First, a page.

Infrared heaters, Far infrared body wrap, battery heated gloves, heated slippers and more!
If you are are interested in building a sauna at your home, there are a few things you want to consider before beginning. First, decide which type of sauna you need.
Before choosing to install a wet or dry sauna make sure you are aware of all risks and benefits that may be associated with owning each option
There are two general types: a wet sauna and a dry sauna. Both are believed to relieve tension and stress, stimulate blood circulation and help rejuvenate the skin through perspiration. Both work differently and have different benefits:
Both wet or dry saunas uses a wood burning stove or electric stove, however the difference is in the temperature and humidity inside. Steam heat feels hotter to the skin at the same temperatures as dry heat, and therefore it is not tolerated for as long as dry heat. Wet saunas (or steam saunas) use a heater and volcanic rocks that are heated to a high temperature but as oppose to the dry sauna it uses water which vaporizes quickly due to extremely high temps, causing steam to form. With a dry saunas, there is no water involved but only heated rocks. The heat is much more tolerable, but the actual effect on the body is better because the heat is reaching it directly and therefore producing results more quickly. Another disadvantage of steam saunas is that they encourage mold and fungus growth more than dry saunas.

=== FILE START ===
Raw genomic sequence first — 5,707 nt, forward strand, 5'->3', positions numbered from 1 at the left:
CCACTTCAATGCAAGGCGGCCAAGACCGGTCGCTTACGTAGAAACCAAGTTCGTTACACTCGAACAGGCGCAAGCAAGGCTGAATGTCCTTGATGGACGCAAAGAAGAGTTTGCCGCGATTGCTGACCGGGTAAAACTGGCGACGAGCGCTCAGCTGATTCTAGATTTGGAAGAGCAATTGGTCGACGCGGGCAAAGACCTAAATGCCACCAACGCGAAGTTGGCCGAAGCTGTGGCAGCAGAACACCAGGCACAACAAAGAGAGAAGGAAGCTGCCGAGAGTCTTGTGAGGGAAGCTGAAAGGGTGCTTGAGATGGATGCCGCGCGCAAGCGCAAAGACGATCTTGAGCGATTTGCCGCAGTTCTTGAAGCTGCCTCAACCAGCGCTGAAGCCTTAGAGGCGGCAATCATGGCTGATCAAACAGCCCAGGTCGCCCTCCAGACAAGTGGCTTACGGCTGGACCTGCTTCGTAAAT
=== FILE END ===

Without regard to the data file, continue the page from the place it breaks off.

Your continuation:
To summarize, dry saunas can promote more sweating than steam heat saunas. You’ll tire sooner and want to leave the sauna more quickly with steam heat.
Dry saunas can use one of two heating sources: a traditional convective heat source, which uses hot air passing over the skin as in a traditional Finnish-style sauna or by infrared emission.
Heated Therapy, Infrared Pads and Heated Clothing at HeatedHut.com 2019. All Rights Reserved ThemeShopy